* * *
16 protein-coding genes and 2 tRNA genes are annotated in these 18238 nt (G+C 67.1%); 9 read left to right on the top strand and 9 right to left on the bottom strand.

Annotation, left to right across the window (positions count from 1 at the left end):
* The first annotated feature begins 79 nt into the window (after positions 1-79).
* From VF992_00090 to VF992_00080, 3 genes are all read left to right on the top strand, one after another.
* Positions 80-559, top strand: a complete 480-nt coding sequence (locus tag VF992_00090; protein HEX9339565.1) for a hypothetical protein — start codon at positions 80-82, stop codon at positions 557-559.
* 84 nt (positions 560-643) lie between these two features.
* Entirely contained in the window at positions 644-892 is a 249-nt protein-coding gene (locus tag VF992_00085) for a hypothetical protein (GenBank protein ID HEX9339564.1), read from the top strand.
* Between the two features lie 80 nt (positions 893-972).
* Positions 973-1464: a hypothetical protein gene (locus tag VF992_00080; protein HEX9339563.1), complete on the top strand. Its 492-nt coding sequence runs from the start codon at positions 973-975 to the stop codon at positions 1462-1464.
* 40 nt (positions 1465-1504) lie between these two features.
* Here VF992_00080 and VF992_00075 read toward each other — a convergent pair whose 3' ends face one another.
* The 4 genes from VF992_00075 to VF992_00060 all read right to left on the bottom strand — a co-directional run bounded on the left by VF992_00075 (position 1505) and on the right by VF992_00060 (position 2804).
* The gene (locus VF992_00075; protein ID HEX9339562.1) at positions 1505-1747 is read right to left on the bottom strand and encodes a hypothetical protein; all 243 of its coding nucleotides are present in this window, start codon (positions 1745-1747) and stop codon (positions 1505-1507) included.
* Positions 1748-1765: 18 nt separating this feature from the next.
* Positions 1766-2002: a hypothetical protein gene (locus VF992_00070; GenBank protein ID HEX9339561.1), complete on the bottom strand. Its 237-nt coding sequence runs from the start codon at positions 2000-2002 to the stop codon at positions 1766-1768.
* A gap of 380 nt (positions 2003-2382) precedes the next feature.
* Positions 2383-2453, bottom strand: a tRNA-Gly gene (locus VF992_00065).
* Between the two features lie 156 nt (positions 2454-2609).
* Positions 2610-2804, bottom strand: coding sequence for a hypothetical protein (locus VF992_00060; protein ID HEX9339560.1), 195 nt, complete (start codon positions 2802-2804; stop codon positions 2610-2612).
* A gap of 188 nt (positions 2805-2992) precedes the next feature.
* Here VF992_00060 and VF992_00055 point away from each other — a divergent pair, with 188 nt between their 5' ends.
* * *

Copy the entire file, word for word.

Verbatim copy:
16 protein-coding genes and 2 tRNA genes are annotated in these 18238 nt (G+C 67.1%); 9 read left to right on the top strand and 9 right to left on the bottom strand.

Annotation, left to right across the window (positions count from 1 at the left end):
* The first annotated feature begins 79 nt into the window (after positions 1-79).
* From VF992_00090 to VF992_00080, 3 genes are all read left to right on the top strand, one after another.
* Positions 80-559, top strand: a complete 480-nt coding sequence (locus tag VF992_00090; protein HEX9339565.1) for a hypothetical protein — start codon at positions 80-82, stop codon at positions 557-559.
* 84 nt (positions 560-643) lie between these two features.
* Entirely contained in the window at positions 644-892 is a 249-nt protein-coding gene (locus tag VF992_00085) for a hypothetical protein (GenBank protein ID HEX9339564.1), read from the top strand.
* Between the two features lie 80 nt (positions 893-972).
* Positions 973-1464: a hypothetical protein gene (locus tag VF992_00080; protein HEX9339563.1), complete on the top strand. Its 492-nt coding sequence runs from the start codon at positions 973-975 to the stop codon at positions 1462-1464.
* 40 nt (positions 1465-1504) lie between these two features.
* Here VF992_00080 and VF992_00075 read toward each other — a convergent pair whose 3' ends face one another.
* The 4 genes from VF992_00075 to VF992_00060 all read right to left on the bottom strand — a co-directional run bounded on the left by VF992_00075 (position 1505) and on the right by VF992_00060 (position 2804).
* The gene (locus VF992_00075; protein ID HEX9339562.1) at positions 1505-1747 is read right to left on the bottom strand and encodes a hypothetical protein; all 243 of its coding nucleotides are present in this window, start codon (positions 1745-1747) and stop codon (positions 1505-1507) included.
* Positions 1748-1765: 18 nt separating this feature from the next.
* Positions 1766-2002: a hypothetical protein gene (locus VF992_00070; GenBank protein ID HEX9339561.1), complete on the bottom strand. Its 237-nt coding sequence runs from the start codon at positions 2000-2002 to the stop codon at positions 1766-1768.
* A gap of 380 nt (positions 2003-2382) precedes the next feature.
* Positions 2383-2453, bottom strand: a tRNA-Gly gene (locus VF992_00065).
* Between the two features lie 156 nt (positions 2454-2609).
* Positions 2610-2804, bottom strand: coding sequence for a hypothetical protein (locus VF992_00060; protein ID HEX9339560.1), 195 nt, complete (start codon positions 2802-2804; stop codon positions 2610-2612).
* A gap of 188 nt (positions 2805-2992) precedes the next feature.
* Here VF992_00060 and VF992_00055 point away from each other — a divergent pair, with 188 nt between their 5' ends.